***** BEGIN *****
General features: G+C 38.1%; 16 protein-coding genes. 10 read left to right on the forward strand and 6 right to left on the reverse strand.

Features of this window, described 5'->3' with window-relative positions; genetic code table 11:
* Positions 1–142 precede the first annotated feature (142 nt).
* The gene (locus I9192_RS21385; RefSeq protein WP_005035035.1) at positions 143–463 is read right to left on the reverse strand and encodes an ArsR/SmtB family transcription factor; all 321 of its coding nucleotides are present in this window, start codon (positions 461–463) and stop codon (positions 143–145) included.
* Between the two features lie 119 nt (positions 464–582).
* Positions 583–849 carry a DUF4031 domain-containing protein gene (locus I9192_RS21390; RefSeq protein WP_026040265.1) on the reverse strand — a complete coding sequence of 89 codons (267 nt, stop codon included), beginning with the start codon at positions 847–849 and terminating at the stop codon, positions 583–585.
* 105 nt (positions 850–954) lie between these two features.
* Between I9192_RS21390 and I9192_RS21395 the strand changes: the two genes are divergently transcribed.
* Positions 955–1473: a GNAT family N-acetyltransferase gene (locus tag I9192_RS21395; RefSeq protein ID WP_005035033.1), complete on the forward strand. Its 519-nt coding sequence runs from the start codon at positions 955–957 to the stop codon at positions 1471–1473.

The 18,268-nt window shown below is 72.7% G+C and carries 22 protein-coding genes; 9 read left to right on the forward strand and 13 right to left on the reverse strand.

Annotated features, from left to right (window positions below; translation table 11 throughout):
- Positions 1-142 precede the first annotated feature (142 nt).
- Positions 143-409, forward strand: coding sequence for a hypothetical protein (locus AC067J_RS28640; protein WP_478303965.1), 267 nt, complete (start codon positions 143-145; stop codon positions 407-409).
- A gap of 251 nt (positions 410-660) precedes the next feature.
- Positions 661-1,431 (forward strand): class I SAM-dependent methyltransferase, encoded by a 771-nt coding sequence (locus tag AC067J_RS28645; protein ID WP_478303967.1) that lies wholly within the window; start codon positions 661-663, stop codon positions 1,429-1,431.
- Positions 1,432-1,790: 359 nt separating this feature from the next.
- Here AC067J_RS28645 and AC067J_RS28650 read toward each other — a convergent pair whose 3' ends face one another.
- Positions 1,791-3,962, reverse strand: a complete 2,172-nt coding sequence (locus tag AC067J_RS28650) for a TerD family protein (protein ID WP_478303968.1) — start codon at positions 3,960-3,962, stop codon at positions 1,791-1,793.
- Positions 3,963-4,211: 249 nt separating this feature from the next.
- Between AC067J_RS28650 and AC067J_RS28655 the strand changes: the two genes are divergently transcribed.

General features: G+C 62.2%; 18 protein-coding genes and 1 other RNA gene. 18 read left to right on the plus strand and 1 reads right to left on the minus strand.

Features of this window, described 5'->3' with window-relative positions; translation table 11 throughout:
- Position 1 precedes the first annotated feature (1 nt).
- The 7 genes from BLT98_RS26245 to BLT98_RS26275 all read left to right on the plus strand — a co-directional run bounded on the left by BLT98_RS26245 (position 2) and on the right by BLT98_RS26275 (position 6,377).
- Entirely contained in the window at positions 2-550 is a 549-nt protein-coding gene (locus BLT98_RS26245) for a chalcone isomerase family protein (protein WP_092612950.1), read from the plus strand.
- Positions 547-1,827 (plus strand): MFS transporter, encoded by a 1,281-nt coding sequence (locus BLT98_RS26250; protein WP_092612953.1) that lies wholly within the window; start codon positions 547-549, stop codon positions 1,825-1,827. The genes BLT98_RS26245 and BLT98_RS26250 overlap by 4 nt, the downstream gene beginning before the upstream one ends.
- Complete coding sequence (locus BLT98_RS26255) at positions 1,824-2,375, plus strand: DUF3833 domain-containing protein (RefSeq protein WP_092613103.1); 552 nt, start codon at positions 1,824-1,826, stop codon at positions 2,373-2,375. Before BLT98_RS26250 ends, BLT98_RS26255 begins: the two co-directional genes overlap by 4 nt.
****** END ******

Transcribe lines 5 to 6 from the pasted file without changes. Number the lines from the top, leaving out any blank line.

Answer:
* Between the two features lie 119 nt (positions 464–582).
* Positions 583–849 carry a DUF4031 domain-containing protein gene (locus I9192_RS21390; RefSeq protein WP_026040265.1) on the reverse strand — a complete coding sequence of 89 codons (267 nt, stop codon included), beginning with the start codon at positions 847–849 and terminating at the stop codon, positions 583–585.